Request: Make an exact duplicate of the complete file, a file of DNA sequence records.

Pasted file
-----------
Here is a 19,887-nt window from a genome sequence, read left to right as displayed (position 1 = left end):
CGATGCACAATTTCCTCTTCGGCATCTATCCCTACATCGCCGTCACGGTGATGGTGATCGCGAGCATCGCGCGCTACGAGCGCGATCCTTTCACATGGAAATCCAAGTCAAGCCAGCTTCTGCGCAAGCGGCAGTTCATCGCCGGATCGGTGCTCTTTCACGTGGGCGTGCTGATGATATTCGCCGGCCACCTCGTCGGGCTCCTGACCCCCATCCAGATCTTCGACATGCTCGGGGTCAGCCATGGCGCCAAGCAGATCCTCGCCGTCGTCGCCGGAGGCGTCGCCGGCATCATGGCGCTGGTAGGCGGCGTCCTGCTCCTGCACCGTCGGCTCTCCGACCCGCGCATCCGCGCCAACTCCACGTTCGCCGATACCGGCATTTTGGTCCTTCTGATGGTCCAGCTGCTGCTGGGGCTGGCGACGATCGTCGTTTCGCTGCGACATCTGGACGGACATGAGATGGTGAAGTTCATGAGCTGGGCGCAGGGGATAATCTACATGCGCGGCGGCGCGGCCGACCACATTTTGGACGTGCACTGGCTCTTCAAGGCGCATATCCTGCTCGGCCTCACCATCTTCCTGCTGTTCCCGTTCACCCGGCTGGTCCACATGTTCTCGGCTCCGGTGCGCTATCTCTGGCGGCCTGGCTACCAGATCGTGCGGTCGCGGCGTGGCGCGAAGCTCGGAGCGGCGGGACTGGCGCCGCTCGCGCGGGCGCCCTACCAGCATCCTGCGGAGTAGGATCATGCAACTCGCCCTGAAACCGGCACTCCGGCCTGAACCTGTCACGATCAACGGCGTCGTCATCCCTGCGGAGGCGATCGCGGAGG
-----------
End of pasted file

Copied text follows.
Here is a 19,887-nt window from a genome sequence, read left to right as displayed (position 1 = left end):
CGATGCACAATTTCCTCTTCGGCATCTATCCCTACATCGCCGTCACGGTGATGGTGATCGCGAGCATCGCGCGCTACGAGCGCGATCCTTTCACATGGAAATCCAAGTCAAGCCAGCTTCTGCGCAAGCGGCAGTTCATCGCCGGATCGGTGCTCTTTCACGTGGGCGTGCTGATGATATTCGCCGGCCACCTCGTCGGGCTCCTGACCCCCATCCAGATCTTCGACATGCTCGGGGTCAGCCATGGCGCCAAGCAGATCCTCGCCGTCGTCGCCGGAGGCGTCGCCGGCATCATGGCGCTGGTAGGCGGCGTCCTGCTCCTGCACCGTCGGCTCTCCGACCCGCGCATCCGCGCCAACTCCACGTTCGCCGATACCGGCATTTTGGTCCTTCTGATGGTCCAGCTGCTGCTGGGGCTGGCGACGATCGTCGTTTCGCTGCGACATCTGGACGGACATGAGATGGTGAAGTTCATGAGCTGGGCGCAGGGGATAATCTACATGCGCGGCGGCGCGGCCGACCACATTTTGGACGTGCACTGGCTCTTCAAGGCGCATATCCTGCTCGGCCTCACCATCTTCCTGCTGTTCCCGTTCACCCGGCTGGTCCACATGTTCTCGGCTCCGGTGCGCTATCTCTGGCGGCCTGGCTACCAGATCGTGCGGTCGCGGCGTGGCGCGAAGCTCGGAGCGGCGGGACTGGCGCCGCTCGCGCGGGCGCCCTACCAGCATCCTGCGGAGTAGGATCATGCAACTCGCCCTGAAACCGGCACTCCGGCCTGAACCTGTCACGATCAACGGCGTCGTCATCCCTGCGGAGGCGATCGCGGAGG